Melanie Tuck, Collegiate Sports Medicine president and athletic therapist, does concussion testing at the office Thursday. Tuck founded the concussion program at Collegiate Sports Medicine 10 years ago. (Photo by Sean McIntosh/Advocate staff)

Many Central Alberta athletes suffering concussions

Four concussions before she turned 16 forced an up-and-coming wakeboarder to step away from the sport she loved.

Nakita Schaab, 18, a two-time national junior gold-medalist wakeboarder recently retired from the sport after doctors said she had neurological problems stemming from her concussions.

“The (concussions) have all been pretty minor, but (it got) kind of to the point where they were getting easier and easier to get,” said Schaab, who grew up in Lacombe.

She suffered her first concussion at 13 when her wakeboard came up and hit the back of her head during a big wave. She needed stitches and took a short break from the sport.

Schaab said she was told suffering another concussion could potentially impact her ability to study at university.

There were other instances where she may have been concussed, but it’s sometimes difficult to diagnose, she said.

In 2015, Schaab competed in her first international wakeboarding competition in Florida. Just before the competition, she suffered a minor concussion but decided to compete anyway.

“I don’t know if it was the smartest thing, but it made me think, ‘What should I do in this type of situation?’

“As a competitive athlete, I didn’t want to stop my training. Sometimes when I did think I had a concussion I probably could’ve taken it more seriously,” said Schaab, who now coaches wakeboarding and studies at Mount Royal University in Calgary.

“I’m very fortunate I got to achieve what I did and I’m very blessed I get to stay within the sport as a coach,” she said, adding it was very tough to leave the sport.

Meagyn Green, kinesiologist and manager of the concussion program at Collegiate Sports Medicine in Red Deer, said concussions are a growing problem for Central Alberta athletes. The Collegiate Sports Medicine concussion program was formed about 10 years ago.

Six to eight people were being treated for a concussion in followup appointments on Thursday alone, and four to five people call the clinic’s concussion hotline every day.

“We’ve had young athletes – and when I say young I mean anywhere between 14 and 18 – coming in that have their careers ended because of multiple concussions,” said Green.

While concussions are more common in contact sports like football or hockey, any athlete can get hurt, said Green. For example, the clinic has helped volleyball players after the ball hit them in the face.

Green said it is crucial people come in and get tested if they show concussion-related symptoms; headaches, dizziness, ringing in ears, temporary loss of consciousness, etc.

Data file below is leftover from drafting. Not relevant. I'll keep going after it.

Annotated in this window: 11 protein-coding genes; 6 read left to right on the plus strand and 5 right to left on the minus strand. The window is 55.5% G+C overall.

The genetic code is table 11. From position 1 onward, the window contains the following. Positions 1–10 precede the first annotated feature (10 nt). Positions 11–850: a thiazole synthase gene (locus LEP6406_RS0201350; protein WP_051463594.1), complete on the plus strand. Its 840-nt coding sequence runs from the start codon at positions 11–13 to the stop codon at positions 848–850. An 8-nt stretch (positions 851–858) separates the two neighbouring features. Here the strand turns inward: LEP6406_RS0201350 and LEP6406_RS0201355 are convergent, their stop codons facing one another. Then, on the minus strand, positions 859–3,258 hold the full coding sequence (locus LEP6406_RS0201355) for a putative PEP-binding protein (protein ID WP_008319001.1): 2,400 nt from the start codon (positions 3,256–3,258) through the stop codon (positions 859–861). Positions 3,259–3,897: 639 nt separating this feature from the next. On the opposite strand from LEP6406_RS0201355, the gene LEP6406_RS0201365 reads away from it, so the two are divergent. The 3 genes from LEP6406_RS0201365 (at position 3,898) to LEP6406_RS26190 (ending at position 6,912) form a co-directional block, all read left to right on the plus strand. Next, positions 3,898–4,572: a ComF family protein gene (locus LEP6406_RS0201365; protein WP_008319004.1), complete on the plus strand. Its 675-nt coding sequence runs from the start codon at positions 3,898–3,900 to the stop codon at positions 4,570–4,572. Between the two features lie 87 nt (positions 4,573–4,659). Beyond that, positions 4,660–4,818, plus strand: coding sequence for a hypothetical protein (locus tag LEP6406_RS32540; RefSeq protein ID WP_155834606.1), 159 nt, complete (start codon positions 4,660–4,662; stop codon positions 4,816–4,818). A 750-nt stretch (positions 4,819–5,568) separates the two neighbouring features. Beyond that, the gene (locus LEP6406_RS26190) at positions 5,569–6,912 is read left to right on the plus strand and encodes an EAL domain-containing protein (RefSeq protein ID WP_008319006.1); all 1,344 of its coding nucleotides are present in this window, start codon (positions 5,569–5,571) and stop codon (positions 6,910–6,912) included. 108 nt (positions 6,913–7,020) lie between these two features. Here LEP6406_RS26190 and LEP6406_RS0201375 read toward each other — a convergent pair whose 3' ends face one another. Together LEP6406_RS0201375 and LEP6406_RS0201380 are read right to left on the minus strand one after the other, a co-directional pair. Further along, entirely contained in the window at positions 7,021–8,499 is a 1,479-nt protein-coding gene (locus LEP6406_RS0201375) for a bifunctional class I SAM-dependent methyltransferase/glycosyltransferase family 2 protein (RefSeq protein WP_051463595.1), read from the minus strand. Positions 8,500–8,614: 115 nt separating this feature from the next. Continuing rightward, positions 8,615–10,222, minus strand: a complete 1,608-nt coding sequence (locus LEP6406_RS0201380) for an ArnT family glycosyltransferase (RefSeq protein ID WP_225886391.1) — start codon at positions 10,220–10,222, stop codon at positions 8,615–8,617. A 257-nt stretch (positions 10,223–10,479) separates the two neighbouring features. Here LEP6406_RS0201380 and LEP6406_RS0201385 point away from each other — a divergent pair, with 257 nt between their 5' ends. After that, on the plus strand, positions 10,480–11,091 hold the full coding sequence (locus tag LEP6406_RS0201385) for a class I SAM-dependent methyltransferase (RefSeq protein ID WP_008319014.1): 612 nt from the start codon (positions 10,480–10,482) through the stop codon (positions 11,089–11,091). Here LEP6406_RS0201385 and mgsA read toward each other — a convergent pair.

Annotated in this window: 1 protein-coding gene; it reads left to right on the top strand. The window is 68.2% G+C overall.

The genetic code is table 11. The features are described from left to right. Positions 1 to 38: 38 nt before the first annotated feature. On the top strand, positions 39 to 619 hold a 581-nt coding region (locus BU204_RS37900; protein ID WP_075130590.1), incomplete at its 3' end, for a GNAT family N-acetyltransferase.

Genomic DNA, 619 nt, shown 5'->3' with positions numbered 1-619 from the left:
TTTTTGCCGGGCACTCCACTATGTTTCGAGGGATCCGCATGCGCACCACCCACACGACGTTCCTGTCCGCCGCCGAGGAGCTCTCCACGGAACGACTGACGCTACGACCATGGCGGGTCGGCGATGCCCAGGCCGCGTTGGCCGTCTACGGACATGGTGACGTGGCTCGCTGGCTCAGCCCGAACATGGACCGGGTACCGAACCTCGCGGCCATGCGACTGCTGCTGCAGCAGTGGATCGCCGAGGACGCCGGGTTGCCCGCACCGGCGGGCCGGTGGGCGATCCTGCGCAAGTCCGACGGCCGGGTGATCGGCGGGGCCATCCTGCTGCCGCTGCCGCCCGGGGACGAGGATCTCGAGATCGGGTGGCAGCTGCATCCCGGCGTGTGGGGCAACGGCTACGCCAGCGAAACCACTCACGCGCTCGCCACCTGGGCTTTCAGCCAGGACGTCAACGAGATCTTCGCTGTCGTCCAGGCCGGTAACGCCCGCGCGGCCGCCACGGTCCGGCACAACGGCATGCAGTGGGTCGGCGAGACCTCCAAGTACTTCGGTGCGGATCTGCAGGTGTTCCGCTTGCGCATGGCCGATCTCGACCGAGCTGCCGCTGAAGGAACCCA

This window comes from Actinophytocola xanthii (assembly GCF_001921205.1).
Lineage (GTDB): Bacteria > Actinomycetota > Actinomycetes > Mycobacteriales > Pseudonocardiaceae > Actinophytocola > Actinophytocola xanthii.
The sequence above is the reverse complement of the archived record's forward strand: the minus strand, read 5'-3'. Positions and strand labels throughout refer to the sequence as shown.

Green said concussions don’t show up on MRI images, so the clinic will do cognitive assessments – visual tracking, balance testing, a physical assessment and more – before diagnosing a concussion.

“That’s really the only way to truly diagnose a concussion. You have to go through and do the cognitive evaluation and see how the brain is functioning.

“We need to know the true evaluation of who they are as an individual before they have a concussion so we can get them back to their normal,” said Green.

Alison Skoblenick, athletic therapist and member of concussion program, said the shortest concussion treatment process can take seven days, while others will need months of treatment.

The sooner treatment begins, the quicker a brain can heal, she added.

“Early management is so huge,” said Skoblenick. “But people are doing the right thing and getting in touch with us early. They are realizing early intervention into concussions is such a big deal.”

Getting into a clinic 48 to 72 hours after showing symptoms is ideal, she added.

“Concussions are so overwhelming and there’s so much information to it so we just want to be the ones to assist in the process and teach them how to do it themselves,” said Skoblenick.

Green said they want to get rid of the “old school ‘shake it off’ mentality.”

“Concussions can really change a person’s life,” said Green. “We want to avoid all that. Whether it’s a young athlete or an adult who sustained a concussion in a motor vehicle accident, we want to make sure they’re treated correctly.”

Multiple concussions can cause changes in a person’s brain. This can result in an individual having anger problems, an inability to focus and constantly being sympotomatic, making it difficult to interact with others.

“Just like a physical injury you need rest to start with and then have gradual integration of something,” said Green.

Anyone with questions regarding concussion treatment can contact Collegiate Sports Medicine’s concussion line at 403-314-4458​.

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Lacombe’s Nakita Schaab suffered at least four concussions while wakeboarding between the ages of 13 and 16. (Photo by Sean McIntosh/Advocate staff)

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